Imagining Black architecture in the Central District
Last week, “Coming Soon” signs started popping up in several busy Central District parks. In size and shape, they resemble the “Proposed Land Use Action” notices that have sprouted like dandelions across the city. In ambition, they recall those airbrushed architectural renderings developers post to promote forthcoming high-rise condos and accompanying lifestyles. But closer inspection reveals the new signs as altogether unusual. These look like something out of Black Panther’s Wakanda — Afrofuturistic visions of a dream deferred.
The sign at Pratt Park shows a gathering space centered around an oversized concrete porch painted in diagonal blue lines. On the roof, an orange Kente-style fabric serves as a massive canopy below a sky patterned like the eyes of peacock feathers. In the background, pale towers recall the mud-brick Grand Mosque in Mali. But the people pictured are regular city folk, Black families traversing the wide lawn as a brass band plays on the steps.
“It’s basically a satire,” says Azzurra Cox, who, with Sara Zewde, Daniela Rosner, Aria Goodman and Selina Hunstiger created the captivating signs for Coming Soon. These collaborative installations at Pratt, Lavizzo and Powell Barnett parks (and soon, at Midtown Center) are part of the larger “Imagine Africatown” community effort to ensure that the massive development slated for the Central District and Midtown Center incorporates the history and insight of the African Americans who have long lived in the neighborhood.
“Those ‘coming soon’ signs are all over the CD,” Cox says. “We’re playing off that, playing with the trope by creating signs that are futuristic and fantastical. It’s an art project and a provocation that’s meant to inspire conversation and imagination. But it’s grounded in the reality of the intense change the neighborhood is going through.”
Inspiring conversation about that reality has been the main directive of several “design ciphers” facilitated by the Africatown Central District Preservation and Development Association. The events welcome community members into discussions about what the future CD will look like — including people with no background in design or architecture. “Design is often considered impossible for people who haven’t been professionally trained,” says Cox, a landscape architect. “But if you can imagine something, you are starting the design process.”
Over July 13-14, Imagine Africatown held its inaugural design weekend in partnership with Design in Public (a confab of Seattle architects and designers devoted to “supporting imagination, vision and participation in the creation of the place we all want to live.”) Held at Garfield High School, the event’s headliners were two architects hoping to shape and ensure the future of Black neighborhoods.
Walter Hood, professor of landscape architecture at the University of California, Berkeley, is working to preserve and improve Black neighborhoods across America by focusing on the “life ways” of Black communities. “I know the rhythms of my people,” Hood said. He emphasizes those rhythms in his urban designs, creating spaces for people who “like the shade,” who “congregate on the corner” and who “show the world in their front yards.” Instead of imposing new ideas of how a neighborhood “should” flow, he celebrates the seemingly mundane ways Black neighborhoods already work.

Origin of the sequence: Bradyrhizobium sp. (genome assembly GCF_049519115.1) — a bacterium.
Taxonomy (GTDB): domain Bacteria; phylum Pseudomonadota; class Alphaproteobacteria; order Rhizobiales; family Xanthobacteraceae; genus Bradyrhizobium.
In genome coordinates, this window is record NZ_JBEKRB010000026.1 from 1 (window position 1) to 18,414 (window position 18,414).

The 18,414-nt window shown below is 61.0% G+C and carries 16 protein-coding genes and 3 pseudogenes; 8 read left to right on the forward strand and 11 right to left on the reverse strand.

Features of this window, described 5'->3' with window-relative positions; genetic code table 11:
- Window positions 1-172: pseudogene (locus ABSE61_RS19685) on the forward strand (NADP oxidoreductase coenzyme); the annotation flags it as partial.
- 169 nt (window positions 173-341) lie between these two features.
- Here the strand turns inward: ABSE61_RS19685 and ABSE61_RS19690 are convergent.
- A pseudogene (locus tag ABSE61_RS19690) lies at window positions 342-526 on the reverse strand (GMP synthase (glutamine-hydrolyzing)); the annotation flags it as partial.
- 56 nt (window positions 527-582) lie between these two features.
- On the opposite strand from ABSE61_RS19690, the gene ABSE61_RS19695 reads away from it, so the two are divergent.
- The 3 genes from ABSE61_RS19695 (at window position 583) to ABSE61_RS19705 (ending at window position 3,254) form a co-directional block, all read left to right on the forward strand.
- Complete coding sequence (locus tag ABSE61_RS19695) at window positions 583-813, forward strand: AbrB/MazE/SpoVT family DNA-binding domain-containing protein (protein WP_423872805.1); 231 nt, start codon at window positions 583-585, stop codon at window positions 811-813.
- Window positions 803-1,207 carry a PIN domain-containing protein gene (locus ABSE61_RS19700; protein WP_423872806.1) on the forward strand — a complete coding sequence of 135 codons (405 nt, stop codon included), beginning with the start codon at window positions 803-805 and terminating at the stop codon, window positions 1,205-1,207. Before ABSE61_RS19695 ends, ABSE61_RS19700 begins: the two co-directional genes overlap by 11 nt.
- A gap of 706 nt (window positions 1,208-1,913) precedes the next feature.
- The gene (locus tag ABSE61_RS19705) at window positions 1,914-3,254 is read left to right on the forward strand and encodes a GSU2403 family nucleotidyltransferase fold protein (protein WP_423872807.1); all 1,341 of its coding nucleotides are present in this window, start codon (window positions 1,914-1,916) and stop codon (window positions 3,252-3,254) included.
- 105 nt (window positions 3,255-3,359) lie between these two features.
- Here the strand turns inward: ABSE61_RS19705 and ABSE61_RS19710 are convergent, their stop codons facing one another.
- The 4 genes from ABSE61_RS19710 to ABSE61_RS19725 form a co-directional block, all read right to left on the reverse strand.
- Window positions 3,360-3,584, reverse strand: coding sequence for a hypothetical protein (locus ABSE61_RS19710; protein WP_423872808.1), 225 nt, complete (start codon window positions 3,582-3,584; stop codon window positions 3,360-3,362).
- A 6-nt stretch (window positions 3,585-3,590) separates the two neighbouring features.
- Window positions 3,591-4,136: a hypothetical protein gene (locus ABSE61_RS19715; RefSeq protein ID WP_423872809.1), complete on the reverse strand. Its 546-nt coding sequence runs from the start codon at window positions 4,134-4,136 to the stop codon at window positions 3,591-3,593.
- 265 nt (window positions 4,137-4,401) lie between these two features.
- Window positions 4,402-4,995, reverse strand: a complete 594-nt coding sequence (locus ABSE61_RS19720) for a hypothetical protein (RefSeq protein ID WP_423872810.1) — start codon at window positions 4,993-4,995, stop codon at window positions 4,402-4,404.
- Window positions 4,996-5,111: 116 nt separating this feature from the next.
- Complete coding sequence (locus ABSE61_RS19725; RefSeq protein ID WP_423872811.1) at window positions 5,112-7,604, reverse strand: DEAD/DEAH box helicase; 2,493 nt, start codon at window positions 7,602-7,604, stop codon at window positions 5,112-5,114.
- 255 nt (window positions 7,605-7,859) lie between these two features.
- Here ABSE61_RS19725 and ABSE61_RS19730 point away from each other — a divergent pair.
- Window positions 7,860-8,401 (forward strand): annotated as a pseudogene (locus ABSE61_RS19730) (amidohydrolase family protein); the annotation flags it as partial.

Nmadili Okwumabua, an Atlanta-based Nigerian American architecture historian, spoke of the possibilities of sourcing urban design from African traditions. “Most students [in architecture school] aren’t learning about African design,” she says. “We’re taught ‘regular architecture.’” But since ‘regular architecture’ has been dominated by white men of European descent, Okwumabua wondered what African-derived urban architecture might look like.
To find out, she founded the Community Planning and Design Initiative Africa, a clearinghouse for designers and architects interested in reflecting identities of the African diaspora. She also established a global architecture competition to explore how contemporary architecture would shift if designers “look to Africa for solutions to challenges of the built environment.”
The entries Okwumabua received were eye-opening and inspiring, from the use of rammed earth as a construction material to designs incorporating pyramids and Zulu shields to buildings resembling Ghanian stools, Egyptian headrests, musical gourds and West African masks.
But while the contest renderings succeed in sparking new ways of thinking, Okwumabua is eager to put ideas into action. “Pretty pictures are nice, but brick and mortar is better,” she said. “What if we saw streets with these buildings in our neighborhoods?”
It’s essentially the same prompt posed by the Coming Soon project. Collaborator Sara Zewde, a landscape designer and artist, notes that while they may look like Afrofuturistic fantasies, the signs incorporate community feedback gathered at previous Africatown events.
“We asked, ‘What would Africatown sound like, smell like, feel like?’” Zewde says. “People all said similar things — an open-air marketplace, color, play, music — but it was like a parallel universe that doesn’t exist.” Creating the signs was a way to say, “What if you could look at it?”
Crosscut arts coverage is made possible with support from Shari D. Behnke.